10 September 2021

Spanish life is not always likeable but it is compellingly loveable.

Christopher Howse: ‘A Pilgrim in Spain’

Cosas de España/Galiza

It’s reported that down south in Andalucia, they’re making much of their Islamic past but little of their prior Tartessos(Greek) and Roman ex-cultures. I’d add that – judging from the number of new museums – recollecting the history of the Jews in Spain is also proving profitable. We even have one, if not two, in Ribadavia here in Galicia.

I think this is Spain’s entry for the next Eurovision extravaganza. I suppose it could win that truly bizarre event, where musicality seems to come a poor second (or third) to other factors.

Galicia – a poor region on the whole – is famous for its feismo, or ‘ugliness. Largely consisting of un- or poorly finished houses. If you buy one of these, you can get a grant to ‘reform’ it. This VdG article contains an example of an improvement. There were several more in the DdP but not in the online version. So here’s a not-very-good foto from its article:-

Good to read that experts say there won’t be a 6th Covid wave here in Pontevedra, just repuntes, or ‘upticks’.

France

The EU’s chief Brexit negotiator Michel Barnier was famed for his hardline stance and firm opposition to Britain “cherry-picking” the terms of its departure. Now, hoping to run for the presidency, he appears to have forgotten this episode and is sounding almost Eurosceptic. It’s time, he’s said, for France to “regain” its legal sovereignty and “no longer be subjected to the judgments of the European Court of Justice or to the European Court of Human Rights”. Un volte-face, par excellence?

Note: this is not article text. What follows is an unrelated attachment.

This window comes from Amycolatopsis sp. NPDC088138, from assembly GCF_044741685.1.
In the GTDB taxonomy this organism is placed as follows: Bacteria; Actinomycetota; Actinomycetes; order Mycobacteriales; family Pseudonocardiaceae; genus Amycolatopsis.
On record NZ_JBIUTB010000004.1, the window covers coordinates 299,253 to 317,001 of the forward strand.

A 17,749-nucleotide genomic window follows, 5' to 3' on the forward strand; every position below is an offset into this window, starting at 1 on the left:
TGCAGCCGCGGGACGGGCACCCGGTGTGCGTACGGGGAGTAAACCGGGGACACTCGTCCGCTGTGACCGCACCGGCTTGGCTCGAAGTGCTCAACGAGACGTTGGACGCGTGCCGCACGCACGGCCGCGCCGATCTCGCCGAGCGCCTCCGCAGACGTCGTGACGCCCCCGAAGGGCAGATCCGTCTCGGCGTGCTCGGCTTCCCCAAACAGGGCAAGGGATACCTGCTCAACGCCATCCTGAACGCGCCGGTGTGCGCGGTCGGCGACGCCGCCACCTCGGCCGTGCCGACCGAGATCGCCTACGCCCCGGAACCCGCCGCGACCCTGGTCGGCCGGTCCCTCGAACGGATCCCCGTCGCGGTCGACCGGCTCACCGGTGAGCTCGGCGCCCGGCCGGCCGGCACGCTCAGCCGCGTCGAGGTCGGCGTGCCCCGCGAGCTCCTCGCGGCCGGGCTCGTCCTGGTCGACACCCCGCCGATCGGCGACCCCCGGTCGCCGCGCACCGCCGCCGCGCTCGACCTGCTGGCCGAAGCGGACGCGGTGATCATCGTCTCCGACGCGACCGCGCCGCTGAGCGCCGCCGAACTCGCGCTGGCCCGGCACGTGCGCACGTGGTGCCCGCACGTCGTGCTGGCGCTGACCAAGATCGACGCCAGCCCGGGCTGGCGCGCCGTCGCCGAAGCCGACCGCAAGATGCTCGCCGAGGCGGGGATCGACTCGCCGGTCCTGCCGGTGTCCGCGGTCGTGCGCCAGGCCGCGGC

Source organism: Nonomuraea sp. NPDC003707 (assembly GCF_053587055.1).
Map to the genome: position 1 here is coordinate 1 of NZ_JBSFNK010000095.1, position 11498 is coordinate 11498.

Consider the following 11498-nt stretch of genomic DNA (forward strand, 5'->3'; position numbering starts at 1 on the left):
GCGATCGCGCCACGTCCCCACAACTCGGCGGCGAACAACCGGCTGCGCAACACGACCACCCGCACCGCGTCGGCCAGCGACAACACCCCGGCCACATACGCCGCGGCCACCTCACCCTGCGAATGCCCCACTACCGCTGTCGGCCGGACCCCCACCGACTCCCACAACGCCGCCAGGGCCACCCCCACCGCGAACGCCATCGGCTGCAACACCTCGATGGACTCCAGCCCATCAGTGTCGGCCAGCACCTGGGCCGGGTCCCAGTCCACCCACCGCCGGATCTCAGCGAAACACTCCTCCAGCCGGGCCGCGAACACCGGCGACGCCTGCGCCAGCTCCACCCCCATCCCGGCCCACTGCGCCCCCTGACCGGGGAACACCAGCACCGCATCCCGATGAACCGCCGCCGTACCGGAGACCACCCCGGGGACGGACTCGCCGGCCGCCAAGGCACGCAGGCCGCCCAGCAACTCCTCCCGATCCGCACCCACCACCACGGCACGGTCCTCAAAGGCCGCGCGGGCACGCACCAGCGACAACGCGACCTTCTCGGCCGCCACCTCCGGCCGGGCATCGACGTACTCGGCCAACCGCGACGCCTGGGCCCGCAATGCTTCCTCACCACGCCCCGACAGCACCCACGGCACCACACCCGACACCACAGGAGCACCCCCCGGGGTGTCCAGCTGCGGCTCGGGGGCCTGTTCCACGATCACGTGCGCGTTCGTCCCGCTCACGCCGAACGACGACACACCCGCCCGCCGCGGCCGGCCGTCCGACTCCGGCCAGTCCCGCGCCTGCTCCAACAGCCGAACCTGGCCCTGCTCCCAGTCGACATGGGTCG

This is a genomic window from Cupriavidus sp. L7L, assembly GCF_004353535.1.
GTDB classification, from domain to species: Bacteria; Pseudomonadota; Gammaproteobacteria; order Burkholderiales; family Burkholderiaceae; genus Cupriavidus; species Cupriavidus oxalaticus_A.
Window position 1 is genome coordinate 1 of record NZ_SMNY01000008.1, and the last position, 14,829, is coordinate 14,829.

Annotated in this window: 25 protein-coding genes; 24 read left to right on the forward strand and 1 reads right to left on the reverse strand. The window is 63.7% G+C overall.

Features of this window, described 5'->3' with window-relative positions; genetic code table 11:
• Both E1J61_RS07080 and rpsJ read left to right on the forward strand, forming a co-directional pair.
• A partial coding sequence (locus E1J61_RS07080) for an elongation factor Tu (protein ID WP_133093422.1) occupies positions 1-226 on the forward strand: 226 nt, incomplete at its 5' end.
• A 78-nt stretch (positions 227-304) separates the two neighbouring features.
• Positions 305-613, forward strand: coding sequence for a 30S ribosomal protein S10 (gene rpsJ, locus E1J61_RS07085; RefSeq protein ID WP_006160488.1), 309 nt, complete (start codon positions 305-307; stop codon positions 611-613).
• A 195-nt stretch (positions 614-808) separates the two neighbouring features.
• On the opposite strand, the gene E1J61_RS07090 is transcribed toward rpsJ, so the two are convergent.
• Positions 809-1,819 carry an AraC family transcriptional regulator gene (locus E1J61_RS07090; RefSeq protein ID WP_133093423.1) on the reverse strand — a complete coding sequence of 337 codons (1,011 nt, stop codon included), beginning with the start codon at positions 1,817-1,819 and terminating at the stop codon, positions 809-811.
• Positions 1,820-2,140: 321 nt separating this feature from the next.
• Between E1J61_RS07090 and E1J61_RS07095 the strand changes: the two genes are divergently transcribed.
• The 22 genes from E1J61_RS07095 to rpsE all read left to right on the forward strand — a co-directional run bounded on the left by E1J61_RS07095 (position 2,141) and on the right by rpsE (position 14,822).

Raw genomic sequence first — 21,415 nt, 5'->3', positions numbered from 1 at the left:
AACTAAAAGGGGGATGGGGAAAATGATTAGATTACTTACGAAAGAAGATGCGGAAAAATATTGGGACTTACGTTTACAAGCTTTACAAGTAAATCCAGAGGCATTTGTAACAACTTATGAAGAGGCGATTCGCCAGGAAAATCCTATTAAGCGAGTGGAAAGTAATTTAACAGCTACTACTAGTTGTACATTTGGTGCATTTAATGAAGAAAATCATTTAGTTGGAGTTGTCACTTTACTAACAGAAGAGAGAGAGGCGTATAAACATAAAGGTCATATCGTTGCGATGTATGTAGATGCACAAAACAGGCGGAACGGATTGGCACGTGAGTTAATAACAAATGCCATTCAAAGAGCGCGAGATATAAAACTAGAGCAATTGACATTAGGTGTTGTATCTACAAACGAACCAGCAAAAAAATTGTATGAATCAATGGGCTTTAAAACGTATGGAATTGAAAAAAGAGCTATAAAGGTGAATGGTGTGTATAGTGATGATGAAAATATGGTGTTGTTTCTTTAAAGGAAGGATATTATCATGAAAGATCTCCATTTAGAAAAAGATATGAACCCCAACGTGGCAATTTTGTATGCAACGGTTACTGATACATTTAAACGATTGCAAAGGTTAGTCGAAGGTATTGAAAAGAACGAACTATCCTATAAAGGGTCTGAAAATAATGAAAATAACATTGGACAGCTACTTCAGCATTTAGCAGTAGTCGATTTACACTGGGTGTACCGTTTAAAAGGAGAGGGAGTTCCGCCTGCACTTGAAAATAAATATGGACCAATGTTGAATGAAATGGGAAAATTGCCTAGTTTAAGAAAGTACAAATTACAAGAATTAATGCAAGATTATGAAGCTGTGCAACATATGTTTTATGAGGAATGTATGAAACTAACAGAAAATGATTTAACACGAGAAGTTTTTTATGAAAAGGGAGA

The Way of the World

A year or ago I listened to a riveting BBC podcast on a Romanian woman who’d got away with conning $16.5bn out of suckers under a phoney bitcoin scam. Much of which was invested even after the scheme was identified as fraudulent. Yesterday, I listened to an almost equally riveting ABC podcast about Elizabeth Holmes – the woman who’s just gone on trial in the USA for various offences in respect of selling the ‘miraculous’ Theranos blood testing machines. Belief-denying.

Quote of the Day

From this article: We must wait to find out the full truth about what happened in Wi Spa. But one thing we know for certain already is that sections of the liberal media have abandoned truth-seeking for virtue-signalling, and that adherents to the cult of gender-fluidity have become so dogmatic that they will respond with unforgiving intolerance to any incident or claim that challenges their holy narrative. Anyone who thinks any of this is ‘progressive’ is living in cloud cuckoo land.

Spanish/Spanglish

New word for me: Ahijado/a – Godson/daughter. Padrino and madrina are godfather and godmother, which I did already know.

Another one: Rider: Not in the RAE but on the net as: Un repartidor de comida y productos a domicilio que trabaja para plataformas digitales.

David Jackson encounters a word-related problem.

Maria’s advice is needed here . . . If Spanish women are referred to by their surname, is it the 2nd of their 2 surnames which is used – the one inherited from her mother? I ask because the President of Madrid was called both Ísabel Díaz Ayuso and just Ayuso in an article I read yesterday. I thought that Díaz – normally a surname – might just be her second forename but this turns out to be Natividad, or ‘Nativity’. Very Spanish.

Talking of names. I have a friend called Matilda, who’s Mati for short. So, I shouldn’t have been surprised to see that Fatima becomes Fati. Which is a tad unfortunate.

Finally . . .

I’ve added another page to my WordPress site – a dyspeptic view of the Costa del Sol, born of spending some time in Torremolinos back in 2003. Possibly things have improved since back then. But I’ve no intention of going back to check on this.


Note: If you’ve landed here looking for info on Galicia or Pontevedra, try here.

 

4 comments

  1. Both Spanish women and Spanish men are referred to by the surname that is most unusual. Ayuso is more unique than Díaz. Feijóo is more unusual than Núñez. Legally, the first surname is the most important. But socially (or politically), it’s the one that stands out the most.

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